Thursday, November 10, 2011


Alexander Berne is a musician/conceptualist who began his career as a jazz saxophonist who left the music world for over a decade and became immersed in the world of art.  Still, music filled with his mind but not the jazz he had been playing.  Now, he heard new instruments and, acting on his instinct, started to build a collection of reeds (for instance, there is a reed slide trumpet and a "saduk" that is a cross between a saxophone and a daduk, a double-reed pipe) that would create the myriad sounds he was imagining.   Wine glasses, vacuum cleaner, prepared piano, specially tooled pipes, and much more become the rhythm section and front lines in this project. Calling his one-man operation the Abandoned Orchestra may suggest a desolate aural landscape but this program is so much more than that.

"Flickers of Mime/Death of Memes" (Innova) is the result of months creating sounds, mixing concepts, and being patient.  And the listener must be patient as well.  There is a story line in the notes but my suggestion is to first approach these 2 discs with open ears.  The music , can be quiet with flowing lines that do not suggest recognizable melodies-yet, there are moments on the first disc when the rhythmic patterns suggest African rhythms meshing with the sounds of a gamelan.  "Flicker III" conjures up the percussive experiments of Peter Gabriel in the 1980s while "Flicker IV" blends flute, saxophone and homemade reeds in a trance-like East Asian style.  There are places when the percussion swirls, the reeds moan and swoop upwards and sounds enter from all sides, when a piano line will rise out of the aural stew and then be covered by random noises. The percussive drive on "Flicker VIII beneath the dervish-like reed lines and keyboard swirls bears a strong resemblance to The Beatles' "Tomorrow Never Knows" while "Flicker X" channels Phillip Glass.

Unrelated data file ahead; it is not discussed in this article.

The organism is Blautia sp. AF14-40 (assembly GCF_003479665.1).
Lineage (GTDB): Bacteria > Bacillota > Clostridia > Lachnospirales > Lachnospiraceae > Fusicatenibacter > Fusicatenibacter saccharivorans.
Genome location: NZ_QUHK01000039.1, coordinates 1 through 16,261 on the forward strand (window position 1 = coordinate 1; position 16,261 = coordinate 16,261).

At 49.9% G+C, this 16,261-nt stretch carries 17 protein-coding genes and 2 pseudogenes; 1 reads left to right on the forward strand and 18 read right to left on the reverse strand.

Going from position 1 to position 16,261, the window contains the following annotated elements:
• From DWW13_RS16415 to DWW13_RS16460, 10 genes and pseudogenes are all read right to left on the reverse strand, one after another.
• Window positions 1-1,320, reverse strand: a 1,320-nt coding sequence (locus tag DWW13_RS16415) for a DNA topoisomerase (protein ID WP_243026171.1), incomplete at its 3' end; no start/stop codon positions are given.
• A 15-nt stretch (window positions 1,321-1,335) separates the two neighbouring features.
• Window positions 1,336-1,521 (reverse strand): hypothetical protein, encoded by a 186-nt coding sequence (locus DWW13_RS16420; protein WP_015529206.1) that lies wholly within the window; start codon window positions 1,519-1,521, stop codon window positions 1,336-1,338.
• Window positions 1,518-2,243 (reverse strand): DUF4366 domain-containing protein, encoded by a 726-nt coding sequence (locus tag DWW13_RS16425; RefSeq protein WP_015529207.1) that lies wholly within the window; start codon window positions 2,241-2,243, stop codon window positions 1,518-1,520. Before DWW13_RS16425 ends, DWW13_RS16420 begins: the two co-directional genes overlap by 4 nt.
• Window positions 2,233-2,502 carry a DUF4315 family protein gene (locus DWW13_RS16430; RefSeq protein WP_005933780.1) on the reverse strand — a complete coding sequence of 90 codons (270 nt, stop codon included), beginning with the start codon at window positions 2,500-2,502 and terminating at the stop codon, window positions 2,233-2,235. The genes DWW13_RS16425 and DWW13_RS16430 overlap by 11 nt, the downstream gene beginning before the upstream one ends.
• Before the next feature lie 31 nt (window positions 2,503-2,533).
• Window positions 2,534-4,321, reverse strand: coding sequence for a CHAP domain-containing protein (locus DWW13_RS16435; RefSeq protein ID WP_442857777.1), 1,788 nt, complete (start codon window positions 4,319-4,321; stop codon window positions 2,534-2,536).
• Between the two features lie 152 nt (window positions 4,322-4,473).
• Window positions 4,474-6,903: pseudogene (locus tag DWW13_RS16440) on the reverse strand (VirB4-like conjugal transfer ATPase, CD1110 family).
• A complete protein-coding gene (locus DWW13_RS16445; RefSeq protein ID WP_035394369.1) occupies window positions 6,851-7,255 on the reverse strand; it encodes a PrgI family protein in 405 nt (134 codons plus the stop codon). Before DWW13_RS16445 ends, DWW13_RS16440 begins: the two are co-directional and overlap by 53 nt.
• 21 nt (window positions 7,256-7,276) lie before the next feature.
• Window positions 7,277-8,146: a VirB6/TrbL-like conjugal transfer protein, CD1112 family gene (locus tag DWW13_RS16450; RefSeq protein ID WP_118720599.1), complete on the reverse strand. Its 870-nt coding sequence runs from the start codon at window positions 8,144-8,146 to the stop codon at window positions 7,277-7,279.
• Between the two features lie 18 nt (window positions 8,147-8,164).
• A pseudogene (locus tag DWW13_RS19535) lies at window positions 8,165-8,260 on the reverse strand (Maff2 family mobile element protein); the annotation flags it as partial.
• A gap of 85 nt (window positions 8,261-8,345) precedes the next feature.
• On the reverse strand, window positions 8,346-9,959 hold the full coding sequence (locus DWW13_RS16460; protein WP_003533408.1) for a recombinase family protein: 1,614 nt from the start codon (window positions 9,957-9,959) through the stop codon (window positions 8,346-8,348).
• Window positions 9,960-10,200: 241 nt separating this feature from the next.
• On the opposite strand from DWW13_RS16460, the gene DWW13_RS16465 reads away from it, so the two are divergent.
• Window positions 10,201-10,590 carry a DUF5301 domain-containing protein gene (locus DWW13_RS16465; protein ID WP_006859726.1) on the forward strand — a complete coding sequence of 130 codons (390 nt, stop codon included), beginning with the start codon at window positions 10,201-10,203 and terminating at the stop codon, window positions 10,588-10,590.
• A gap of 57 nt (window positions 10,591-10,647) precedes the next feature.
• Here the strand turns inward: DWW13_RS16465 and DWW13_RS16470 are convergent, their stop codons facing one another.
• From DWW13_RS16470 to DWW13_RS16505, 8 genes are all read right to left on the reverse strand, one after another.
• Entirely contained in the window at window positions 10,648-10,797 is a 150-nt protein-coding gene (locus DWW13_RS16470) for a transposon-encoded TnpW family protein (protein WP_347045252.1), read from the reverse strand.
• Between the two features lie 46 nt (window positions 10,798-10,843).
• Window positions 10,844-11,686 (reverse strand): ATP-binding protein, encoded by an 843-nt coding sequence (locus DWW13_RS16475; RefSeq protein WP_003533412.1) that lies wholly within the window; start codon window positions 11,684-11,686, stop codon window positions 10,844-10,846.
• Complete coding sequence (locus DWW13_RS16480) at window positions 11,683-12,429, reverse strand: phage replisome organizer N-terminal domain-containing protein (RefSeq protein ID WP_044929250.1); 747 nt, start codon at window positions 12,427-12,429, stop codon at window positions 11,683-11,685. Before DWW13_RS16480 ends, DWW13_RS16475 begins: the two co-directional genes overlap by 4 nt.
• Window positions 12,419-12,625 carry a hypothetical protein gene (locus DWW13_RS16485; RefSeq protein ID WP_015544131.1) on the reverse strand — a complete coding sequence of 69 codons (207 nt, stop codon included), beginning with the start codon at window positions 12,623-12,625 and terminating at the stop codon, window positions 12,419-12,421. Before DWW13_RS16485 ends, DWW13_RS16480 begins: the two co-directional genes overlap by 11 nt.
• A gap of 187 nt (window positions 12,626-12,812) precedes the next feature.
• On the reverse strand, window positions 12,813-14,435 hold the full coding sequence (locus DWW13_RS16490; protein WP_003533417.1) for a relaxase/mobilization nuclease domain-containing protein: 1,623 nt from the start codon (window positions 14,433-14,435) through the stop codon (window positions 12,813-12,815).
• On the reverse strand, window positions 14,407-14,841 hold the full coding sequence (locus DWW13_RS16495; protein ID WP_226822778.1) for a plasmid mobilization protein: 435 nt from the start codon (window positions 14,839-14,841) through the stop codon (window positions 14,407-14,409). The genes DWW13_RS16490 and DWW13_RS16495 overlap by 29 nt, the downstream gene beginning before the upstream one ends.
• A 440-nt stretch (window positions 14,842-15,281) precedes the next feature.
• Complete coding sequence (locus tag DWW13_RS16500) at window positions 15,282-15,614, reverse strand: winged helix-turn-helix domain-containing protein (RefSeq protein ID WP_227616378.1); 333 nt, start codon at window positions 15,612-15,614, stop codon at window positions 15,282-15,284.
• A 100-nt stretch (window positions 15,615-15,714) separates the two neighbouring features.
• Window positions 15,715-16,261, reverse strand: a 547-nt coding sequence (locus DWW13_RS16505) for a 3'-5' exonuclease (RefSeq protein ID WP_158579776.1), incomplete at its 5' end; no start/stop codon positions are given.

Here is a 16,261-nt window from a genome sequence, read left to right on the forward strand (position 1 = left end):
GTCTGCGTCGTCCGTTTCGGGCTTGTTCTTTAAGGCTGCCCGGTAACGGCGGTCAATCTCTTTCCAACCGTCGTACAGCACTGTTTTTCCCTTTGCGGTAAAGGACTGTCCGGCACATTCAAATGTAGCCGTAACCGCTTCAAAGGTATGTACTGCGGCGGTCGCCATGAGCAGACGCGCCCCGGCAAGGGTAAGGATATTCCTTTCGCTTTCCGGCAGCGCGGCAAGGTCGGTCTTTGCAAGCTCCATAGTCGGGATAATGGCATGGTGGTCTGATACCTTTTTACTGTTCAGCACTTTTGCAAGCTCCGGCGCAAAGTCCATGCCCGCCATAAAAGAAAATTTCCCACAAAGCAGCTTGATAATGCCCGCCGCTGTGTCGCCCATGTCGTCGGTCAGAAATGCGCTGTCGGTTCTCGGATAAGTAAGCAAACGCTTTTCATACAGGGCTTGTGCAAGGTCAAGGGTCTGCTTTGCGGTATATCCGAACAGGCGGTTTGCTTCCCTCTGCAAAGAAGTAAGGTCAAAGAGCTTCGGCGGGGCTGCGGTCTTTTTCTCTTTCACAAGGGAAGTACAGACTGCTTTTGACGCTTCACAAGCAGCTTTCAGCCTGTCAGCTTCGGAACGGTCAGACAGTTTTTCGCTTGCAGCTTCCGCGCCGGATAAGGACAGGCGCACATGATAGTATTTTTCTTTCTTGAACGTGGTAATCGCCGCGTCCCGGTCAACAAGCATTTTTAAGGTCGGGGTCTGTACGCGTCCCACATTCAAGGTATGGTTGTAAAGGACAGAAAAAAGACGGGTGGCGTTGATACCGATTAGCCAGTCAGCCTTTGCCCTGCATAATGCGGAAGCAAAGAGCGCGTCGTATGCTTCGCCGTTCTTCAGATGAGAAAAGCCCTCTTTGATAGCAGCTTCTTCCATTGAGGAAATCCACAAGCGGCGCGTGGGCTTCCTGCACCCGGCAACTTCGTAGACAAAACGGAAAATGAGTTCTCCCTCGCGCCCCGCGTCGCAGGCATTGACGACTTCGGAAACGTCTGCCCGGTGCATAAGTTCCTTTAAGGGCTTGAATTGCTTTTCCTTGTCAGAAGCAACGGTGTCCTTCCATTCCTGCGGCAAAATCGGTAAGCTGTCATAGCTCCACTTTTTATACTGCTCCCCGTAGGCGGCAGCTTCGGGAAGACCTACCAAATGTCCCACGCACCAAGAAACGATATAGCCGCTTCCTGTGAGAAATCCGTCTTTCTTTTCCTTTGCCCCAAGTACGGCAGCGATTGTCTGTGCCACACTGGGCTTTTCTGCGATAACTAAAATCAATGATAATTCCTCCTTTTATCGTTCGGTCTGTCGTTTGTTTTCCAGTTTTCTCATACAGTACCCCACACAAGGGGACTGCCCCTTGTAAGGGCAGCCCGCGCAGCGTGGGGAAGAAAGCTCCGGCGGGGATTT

"Death of Memes" (Disc 2) begins with ominous percussion and an indeterminate direction but, as the piece moves forward, one hears the melodic fragments rise out of the mist, piano figures that recall Appalachian banjo lines and reeds that reflect the music of India and the Far East. There is a solemn beauty to the softness of "Meme III" while  "Meme V" has rotating reed lines over a drone that remind this listener of the Muslim call to prayer blended with traditional South Indian melodies. "Meme VI" is a darker work; now the drone swells while the melody is a low, keening, wail.  The steady drum beat (the heart) of "Meme VIII" fades in and out as the reeds rise and fall - we are walking through a sonic rainforest that is unfamiliar yet not uncomfortable.  "Meme IX" is the closing prayer rising to an unseen power that reaches a peak then slowly fades to silence.

With "experimental" music such as this or certain works of Terry Riley, it takes the listener a while to find the emotional heart and, yes, this is an emotional experience.  Alexander Berne is not concerned with displaying technical prowess, with reworking the ideas of other people.  Like John Cage, Anthony Braxton, Henry Threadgill and the author James Joyce, he has created a language that is all his own from what has come before. "Flickers of Mime/Death of Memes" is an adventure and a wondrous one at that.  For more information, go to  

1 comment:

  1. definitely tops my list for album of the year. brave and brilliant and so pocket.